Property prices book steepest decline in Q2 amid year-long drop in condo prices

Property prices booked its steepest decline in the second quarter as the year-long drop in the prices of condominium units especially in the National Capital Region (NCR) dragged the entire market, according to the Bangko Sentral ng Pilipinas (BSP).

The BSP reported that the Residential Real Estate Price Index (RREPI) for the second straight quarter shrank by 9.4 percent to 138.5 in the second quarter of the year from a year-ago level of 152.8.

“In Q2 2021, the nationwide house prices contracted by 9.4 percent year-on-year from -4.2 percent in Q1 2021 due to the continued effects of the pandemic on the residential property demand,” the BSP said.

The RREPI, launched in the first quarter of 2016, is used as an indicator for assessing the real estate and credit market conditions in the country. Since its introduction, the RREPI booked year-on-year contraction in the third quarter of 2020 as well as the first and second quarters of this year.

Despite rising COVID-19 cases, the RREPI peaked at 152.8 in the in the second quarter of 2020 after surging by 26.6 percent due to the significant decrease in the proportion or the weight of properties valued at less than P100,000 per square meter amid the pandemic.

“High base effects may also have contributed to the drop in prices given the registered peak of the index in Q2 2020,” the central bank added.

ING Bank Manila senior economist Nicholas Mapa said the latest round of real estate price reports showed that property prices fell for the second straight quarter as condominium prices dragged on the entire market. 

“Condos especially in the NCR region fell for four straight quarters as this sector reels from the pandemic which has forced home owners out into the suburbs seeking more clean and green,” Mapa added.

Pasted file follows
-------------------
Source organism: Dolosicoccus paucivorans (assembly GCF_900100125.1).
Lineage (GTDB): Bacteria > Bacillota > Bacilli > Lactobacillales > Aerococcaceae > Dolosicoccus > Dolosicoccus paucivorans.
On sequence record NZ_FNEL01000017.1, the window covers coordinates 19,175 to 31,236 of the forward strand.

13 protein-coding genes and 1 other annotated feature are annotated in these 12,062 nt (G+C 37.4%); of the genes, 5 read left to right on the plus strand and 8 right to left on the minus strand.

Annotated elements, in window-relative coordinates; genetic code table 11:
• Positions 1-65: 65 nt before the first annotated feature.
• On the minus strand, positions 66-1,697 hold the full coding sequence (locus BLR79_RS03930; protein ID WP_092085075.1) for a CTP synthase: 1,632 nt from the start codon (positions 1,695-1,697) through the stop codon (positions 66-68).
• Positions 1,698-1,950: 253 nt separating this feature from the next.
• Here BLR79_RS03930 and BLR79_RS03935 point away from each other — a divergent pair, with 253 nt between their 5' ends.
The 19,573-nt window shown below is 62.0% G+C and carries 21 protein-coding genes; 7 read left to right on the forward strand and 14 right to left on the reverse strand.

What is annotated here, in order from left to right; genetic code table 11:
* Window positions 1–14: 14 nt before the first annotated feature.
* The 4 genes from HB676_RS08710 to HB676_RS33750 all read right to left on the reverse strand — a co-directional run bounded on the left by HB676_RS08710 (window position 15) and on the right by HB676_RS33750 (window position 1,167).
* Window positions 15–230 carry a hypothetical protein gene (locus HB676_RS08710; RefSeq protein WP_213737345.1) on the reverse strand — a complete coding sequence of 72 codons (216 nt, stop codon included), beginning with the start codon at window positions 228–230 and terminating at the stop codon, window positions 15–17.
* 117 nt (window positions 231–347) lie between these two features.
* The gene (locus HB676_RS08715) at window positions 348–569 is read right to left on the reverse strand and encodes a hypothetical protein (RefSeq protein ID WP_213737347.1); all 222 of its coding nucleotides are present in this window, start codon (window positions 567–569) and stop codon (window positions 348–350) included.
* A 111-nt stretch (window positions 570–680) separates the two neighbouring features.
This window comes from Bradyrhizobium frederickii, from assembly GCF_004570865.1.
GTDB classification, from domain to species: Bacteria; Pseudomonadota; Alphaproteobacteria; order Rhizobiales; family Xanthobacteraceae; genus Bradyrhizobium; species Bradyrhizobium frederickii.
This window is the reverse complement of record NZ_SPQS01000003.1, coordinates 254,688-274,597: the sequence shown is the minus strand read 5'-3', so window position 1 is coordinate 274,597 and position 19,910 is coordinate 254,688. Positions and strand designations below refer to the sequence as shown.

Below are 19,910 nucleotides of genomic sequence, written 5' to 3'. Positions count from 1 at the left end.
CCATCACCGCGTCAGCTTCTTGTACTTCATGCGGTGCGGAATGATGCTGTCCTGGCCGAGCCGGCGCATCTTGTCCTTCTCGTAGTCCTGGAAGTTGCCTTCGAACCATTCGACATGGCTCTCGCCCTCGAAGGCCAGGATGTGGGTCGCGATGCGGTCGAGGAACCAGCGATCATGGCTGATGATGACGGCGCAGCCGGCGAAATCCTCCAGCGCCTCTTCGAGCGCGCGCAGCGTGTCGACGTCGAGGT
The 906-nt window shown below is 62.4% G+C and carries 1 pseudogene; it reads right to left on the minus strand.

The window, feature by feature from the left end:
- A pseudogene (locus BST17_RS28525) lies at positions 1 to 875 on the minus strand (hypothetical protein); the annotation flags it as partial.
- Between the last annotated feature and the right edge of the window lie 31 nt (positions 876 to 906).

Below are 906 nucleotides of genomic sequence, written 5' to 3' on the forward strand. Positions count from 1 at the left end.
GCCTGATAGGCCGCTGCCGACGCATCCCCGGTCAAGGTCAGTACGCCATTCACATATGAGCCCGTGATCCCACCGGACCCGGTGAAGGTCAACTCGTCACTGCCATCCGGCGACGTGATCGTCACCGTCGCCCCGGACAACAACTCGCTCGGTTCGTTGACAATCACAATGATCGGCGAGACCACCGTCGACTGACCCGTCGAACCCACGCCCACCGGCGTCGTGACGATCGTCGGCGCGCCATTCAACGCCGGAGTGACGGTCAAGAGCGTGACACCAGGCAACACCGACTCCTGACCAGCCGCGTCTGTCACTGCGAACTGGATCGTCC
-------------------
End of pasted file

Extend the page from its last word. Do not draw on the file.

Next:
Data showed prices of condominium units fell for the fourth straight quarter contracting by 14.3 percent to 172.2 in the second quarter from 201 in the same quarter last year due mainly to the lackluster demand for condominium units in NCR as more families sought refuge in the provinces to avoid the strict lockdown and quarantine measures in NCR.

Likewise, the prices of single-detached housing units also shrank by 7.4 percent to 118.1 in the second quarter from 127.5 in the same quarter last year.

In contrast, the price of duplex housing units surged by 28.9 percent to 144.7 from 112.3, while that of townhouses went up by 15.1 percent to 174.7 from 151.8.

As more families return to the provinces as the country continues to struggle to contain the COVID-19 pandemic, property prices in NCR fell by 18.3 percent to 147.6 from 180.6, marking four consecutive quarters of decline since the third quarter of last year.

Likewise, the BSP said property prices in areas outside NCR slipped marginally by 0.6 percent to 133.9 from 134.7 as the drop in the prices of single detached or attached houses more than offset the growth in the prices of townhouses, duplexes, and condominium units

Quarter-o-quarter, property prices in the country increased by 4.8 percent to 138.5 in the second quarter from 132.2 in the first quarter. Real estate prices in NCR increased by 3.4 percent, while prices in areas outside NCR went up by 5.1 percent.

Mapa added rental price inflation remains subdued with the latest consumer price index (CPI) reading showing a print of 1.1 percent. 

“Not exactly the telltale signs of a property bubble about to burst,” he said.

According to the Dutch financial giant, calls for a hurried removal of policy support stem from unwarranted fears of asset price bubbles formed by months of negative policy rates. 

“And although prolonged periods of negative rates are not ideal, the BSP signals that there is not much evidence to support these claims of these negative repercussions,” Mapa said.

The economist explained emphasis has emerged on the so-called “scarring effects” of the prolonged downturn in economic activity as the economy struggles through a protracted recession.

“Early signs of scarring effects are now evident, which may have pushed authorities to get the economy back on its feet at the earliest. Just like anytime we are healing from a wound however, we oftentimes cannot resist the uncontrollable urge to pick at and remove the scab formed over the injury,” he said.

Mapa added the premature removal of the scab often backfires as the wound has not completely healed, resulting in an even uglier scar or even worse, a reinfection.